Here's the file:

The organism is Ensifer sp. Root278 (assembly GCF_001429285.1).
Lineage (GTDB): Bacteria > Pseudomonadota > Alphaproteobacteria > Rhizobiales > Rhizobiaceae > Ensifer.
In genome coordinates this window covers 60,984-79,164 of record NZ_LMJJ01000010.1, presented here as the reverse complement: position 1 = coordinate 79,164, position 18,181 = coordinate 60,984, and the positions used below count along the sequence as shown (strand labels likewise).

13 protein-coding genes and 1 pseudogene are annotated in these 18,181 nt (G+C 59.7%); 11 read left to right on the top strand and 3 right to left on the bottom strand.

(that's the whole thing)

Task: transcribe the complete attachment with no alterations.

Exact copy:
The organism is Ensifer sp. Root278 (assembly GCF_001429285.1).
Lineage (GTDB): Bacteria > Pseudomonadota > Alphaproteobacteria > Rhizobiales > Rhizobiaceae > Ensifer.
In genome coordinates this window covers 60,984-79,164 of record NZ_LMJJ01000010.1, presented here as the reverse complement: position 1 = coordinate 79,164, position 18,181 = coordinate 60,984, and the positions used below count along the sequence as shown (strand labels likewise).

13 protein-coding genes and 1 pseudogene are annotated in these 18,181 nt (G+C 59.7%); 11 read left to right on the top strand and 3 right to left on the bottom strand.